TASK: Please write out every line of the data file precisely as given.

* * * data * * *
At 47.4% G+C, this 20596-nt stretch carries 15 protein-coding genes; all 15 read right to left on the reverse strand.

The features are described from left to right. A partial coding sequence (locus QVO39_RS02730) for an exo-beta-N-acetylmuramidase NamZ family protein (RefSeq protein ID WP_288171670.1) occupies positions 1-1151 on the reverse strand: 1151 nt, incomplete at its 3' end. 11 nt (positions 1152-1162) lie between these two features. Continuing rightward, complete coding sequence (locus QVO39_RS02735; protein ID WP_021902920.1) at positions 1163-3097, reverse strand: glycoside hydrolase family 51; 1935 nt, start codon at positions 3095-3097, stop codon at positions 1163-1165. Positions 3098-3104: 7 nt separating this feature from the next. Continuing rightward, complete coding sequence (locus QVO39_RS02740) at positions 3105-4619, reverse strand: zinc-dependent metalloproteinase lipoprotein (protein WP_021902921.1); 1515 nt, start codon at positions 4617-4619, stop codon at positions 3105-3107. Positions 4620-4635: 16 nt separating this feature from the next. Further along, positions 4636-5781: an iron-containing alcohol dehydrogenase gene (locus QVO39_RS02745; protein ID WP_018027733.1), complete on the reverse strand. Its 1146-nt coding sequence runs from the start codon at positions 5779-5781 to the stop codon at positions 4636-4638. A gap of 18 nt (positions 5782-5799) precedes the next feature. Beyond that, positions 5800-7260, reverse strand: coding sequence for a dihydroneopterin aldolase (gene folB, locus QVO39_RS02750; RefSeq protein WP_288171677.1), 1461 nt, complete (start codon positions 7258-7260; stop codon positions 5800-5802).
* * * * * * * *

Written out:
At 47.4% G+C, this 20596-nt stretch carries 15 protein-coding genes; all 15 read right to left on the reverse strand.

The features are described from left to right. A partial coding sequence (locus QVO39_RS02730) for an exo-beta-N-acetylmuramidase NamZ family protein (RefSeq protein ID WP_288171670.1) occupies positions 1-1151 on the reverse strand: 1151 nt, incomplete at its 3' end. 11 nt (positions 1152-1162) lie between these two features. Continuing rightward, complete coding sequence (locus QVO39_RS02735; protein ID WP_021902920.1) at positions 1163-3097, reverse strand: glycoside hydrolase family 51; 1935 nt, start codon at positions 3095-3097, stop codon at positions 1163-1165. Positions 3098-3104: 7 nt separating this feature from the next. Continuing rightward, complete coding sequence (locus QVO39_RS02740) at positions 3105-4619, reverse strand: zinc-dependent metalloproteinase lipoprotein (protein WP_021902921.1); 1515 nt, start codon at positions 4617-4619, stop codon at positions 3105-3107. Positions 4620-4635: 16 nt separating this feature from the next. Further along, positions 4636-5781: an iron-containing alcohol dehydrogenase gene (locus QVO39_RS02745; protein ID WP_018027733.1), complete on the reverse strand. Its 1146-nt coding sequence runs from the start codon at positions 5779-5781 to the stop codon at positions 4636-4638. A gap of 18 nt (positions 5782-5799) precedes the next feature. Beyond that, positions 5800-7260, reverse strand: coding sequence for a dihydroneopterin aldolase (gene folB, locus QVO39_RS02750; RefSeq protein WP_288171677.1), 1461 nt, complete (start codon positions 7258-7260; stop codon positions 5800-5802).